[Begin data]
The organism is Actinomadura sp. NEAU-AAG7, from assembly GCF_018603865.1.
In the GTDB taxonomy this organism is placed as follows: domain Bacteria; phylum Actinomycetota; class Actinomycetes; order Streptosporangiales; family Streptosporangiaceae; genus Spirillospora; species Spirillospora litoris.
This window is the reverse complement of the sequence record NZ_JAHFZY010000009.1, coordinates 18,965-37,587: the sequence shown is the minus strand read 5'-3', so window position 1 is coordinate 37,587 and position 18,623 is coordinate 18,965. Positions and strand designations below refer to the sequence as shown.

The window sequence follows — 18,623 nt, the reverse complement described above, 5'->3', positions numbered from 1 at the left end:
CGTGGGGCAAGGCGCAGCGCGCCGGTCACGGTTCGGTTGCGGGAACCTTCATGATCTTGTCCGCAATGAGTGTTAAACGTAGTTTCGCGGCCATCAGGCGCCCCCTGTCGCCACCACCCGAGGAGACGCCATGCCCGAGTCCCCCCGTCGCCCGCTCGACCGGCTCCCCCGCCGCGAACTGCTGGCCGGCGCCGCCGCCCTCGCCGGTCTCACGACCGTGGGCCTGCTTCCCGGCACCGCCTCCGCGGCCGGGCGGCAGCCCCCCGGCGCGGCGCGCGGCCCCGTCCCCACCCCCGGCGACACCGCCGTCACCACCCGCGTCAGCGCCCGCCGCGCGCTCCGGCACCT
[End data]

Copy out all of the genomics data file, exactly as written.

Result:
The organism is Actinomadura sp. NEAU-AAG7, from assembly GCF_018603865.1.
In the GTDB taxonomy this organism is placed as follows: domain Bacteria; phylum Actinomycetota; class Actinomycetes; order Streptosporangiales; family Streptosporangiaceae; genus Spirillospora; species Spirillospora litoris.
This window is the reverse complement of the sequence record NZ_JAHFZY010000009.1, coordinates 18,965-37,587: the sequence shown is the minus strand read 5'-3', so window position 1 is coordinate 37,587 and position 18,623 is coordinate 18,965. Positions and strand designations below refer to the sequence as shown.

The window sequence follows — 18,623 nt, the reverse complement described above, 5'->3', positions numbered from 1 at the left end:
CGTGGGGCAAGGCGCAGCGCGCCGGTCACGGTTCGGTTGCGGGAACCTTCATGATCTTGTCCGCAATGAGTGTTAAACGTAGTTTCGCGGCCATCAGGCGCCCCCTGTCGCCACCACCCGAGGAGACGCCATGCCCGAGTCCCCCCGTCGCCCGCTCGACCGGCTCCCCCGCCGCGAACTGCTGGCCGGCGCCGCCGCCCTCGCCGGTCTCACGACCGTGGGCCTGCTTCCCGGCACCGCCTCCGCGGCCGGGCGGCAGCCCCCCGGCGCGGCGCGCGGCCCCGTCCCCACCCCCGGCGACACCGCCGTCACCACCCGCGTCAGCGCCCGCCGCGCGCTCCGGCACCT